Moving our message beyond the academy: the significance of understanding
chimpanzee cognition and its role in conservation.
Sarah T. Boysen, Valerie A. Kuhlmeier & Karen I. Hallberg. The Comparative
Cognition Project, Dept. of Psychology, The Ohio State University Chimpanzee Center,
Columbus, OH 43210.
Recent studies of chimpanzee cognitive skills continue to
offer new insights and greater depth toward our understanding of their shared evolutionary
history with humans. Investigations of several representational systems have been explored
in our laboratory with a group of now highly test-sophisticated adult chimpanzee subjects,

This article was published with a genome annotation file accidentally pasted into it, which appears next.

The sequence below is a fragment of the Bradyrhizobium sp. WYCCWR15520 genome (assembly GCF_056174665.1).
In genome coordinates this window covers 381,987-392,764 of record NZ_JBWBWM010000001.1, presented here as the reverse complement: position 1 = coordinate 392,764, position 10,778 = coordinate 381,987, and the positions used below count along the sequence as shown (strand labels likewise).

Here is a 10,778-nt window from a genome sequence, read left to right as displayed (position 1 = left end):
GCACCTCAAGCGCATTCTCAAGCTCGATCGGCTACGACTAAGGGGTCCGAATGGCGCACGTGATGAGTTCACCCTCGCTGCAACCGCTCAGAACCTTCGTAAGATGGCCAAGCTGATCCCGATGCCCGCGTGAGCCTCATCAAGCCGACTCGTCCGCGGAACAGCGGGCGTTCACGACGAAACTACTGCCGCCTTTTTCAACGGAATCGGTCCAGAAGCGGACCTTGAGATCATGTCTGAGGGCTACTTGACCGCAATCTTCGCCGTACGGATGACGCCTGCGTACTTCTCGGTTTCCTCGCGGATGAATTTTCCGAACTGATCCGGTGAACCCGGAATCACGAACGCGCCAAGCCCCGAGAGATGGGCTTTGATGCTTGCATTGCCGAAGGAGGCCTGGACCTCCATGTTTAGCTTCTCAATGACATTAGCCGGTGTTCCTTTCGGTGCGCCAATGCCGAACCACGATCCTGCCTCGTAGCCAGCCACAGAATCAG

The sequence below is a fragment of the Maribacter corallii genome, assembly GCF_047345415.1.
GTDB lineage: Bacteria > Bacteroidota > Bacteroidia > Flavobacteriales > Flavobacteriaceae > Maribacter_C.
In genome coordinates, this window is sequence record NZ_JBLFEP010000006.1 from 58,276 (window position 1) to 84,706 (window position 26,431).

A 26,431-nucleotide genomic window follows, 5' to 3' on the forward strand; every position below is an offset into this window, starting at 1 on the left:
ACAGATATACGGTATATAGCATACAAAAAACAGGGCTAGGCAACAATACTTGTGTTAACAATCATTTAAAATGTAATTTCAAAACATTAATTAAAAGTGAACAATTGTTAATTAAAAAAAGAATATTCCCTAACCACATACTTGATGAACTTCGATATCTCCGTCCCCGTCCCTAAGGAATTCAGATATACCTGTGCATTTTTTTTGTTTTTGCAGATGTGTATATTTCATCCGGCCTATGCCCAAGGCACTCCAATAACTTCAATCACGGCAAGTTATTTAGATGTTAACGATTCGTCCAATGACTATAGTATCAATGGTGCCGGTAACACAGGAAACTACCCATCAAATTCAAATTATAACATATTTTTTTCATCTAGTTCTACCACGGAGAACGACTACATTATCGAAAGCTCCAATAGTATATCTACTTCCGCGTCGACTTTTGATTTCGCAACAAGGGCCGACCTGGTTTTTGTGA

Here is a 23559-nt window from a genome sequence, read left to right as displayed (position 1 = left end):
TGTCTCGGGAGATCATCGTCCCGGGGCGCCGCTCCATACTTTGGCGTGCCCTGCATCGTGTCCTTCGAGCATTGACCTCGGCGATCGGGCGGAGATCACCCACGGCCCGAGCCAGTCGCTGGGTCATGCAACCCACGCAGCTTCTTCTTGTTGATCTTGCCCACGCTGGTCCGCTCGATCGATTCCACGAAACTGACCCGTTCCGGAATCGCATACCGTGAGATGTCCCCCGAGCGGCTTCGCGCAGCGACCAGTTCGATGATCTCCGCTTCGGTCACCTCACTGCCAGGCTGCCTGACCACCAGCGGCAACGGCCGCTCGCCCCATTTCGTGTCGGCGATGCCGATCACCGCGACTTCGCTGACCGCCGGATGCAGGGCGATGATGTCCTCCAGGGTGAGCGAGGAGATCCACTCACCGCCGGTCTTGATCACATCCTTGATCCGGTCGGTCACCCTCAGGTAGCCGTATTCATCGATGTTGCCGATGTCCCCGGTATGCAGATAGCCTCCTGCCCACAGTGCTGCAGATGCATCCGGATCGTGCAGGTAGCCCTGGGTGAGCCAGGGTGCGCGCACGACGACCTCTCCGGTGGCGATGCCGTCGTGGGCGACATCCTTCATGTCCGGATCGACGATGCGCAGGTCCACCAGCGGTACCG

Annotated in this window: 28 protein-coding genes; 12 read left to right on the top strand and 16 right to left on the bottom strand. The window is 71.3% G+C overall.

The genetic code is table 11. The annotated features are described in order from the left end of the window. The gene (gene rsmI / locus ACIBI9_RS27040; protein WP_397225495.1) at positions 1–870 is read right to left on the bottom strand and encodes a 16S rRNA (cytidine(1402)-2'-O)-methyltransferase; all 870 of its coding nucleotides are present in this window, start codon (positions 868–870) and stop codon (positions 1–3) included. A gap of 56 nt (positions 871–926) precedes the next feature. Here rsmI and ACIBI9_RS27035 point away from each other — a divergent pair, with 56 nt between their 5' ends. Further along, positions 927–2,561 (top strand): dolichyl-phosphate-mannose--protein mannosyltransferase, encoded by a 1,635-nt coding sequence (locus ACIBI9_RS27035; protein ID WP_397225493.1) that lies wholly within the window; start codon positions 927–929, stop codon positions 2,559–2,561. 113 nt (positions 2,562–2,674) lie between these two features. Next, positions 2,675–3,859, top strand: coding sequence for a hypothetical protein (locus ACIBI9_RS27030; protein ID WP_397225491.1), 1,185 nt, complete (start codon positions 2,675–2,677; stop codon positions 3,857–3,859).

including studies of number concepts and counting, comprehension of scale models, concept
formation, and most recently, categorization and discrimination of chimpanzee food bark
vocalizations. Results of these experiments will be presented, and the relevance of
experimental studies of chimpanzee cognitive capacities toward increasing awareness of
such potential among our scientific colleagues and the lay communities will be
highlighted. The significance of current and future evidence for chimpanzee cognitive
abilities and the potential role that such understanding can contribute towards helping
avert the current crisis for wild and captive populations of all great apes will require
immediate and emphatic communication beyond the primatology community.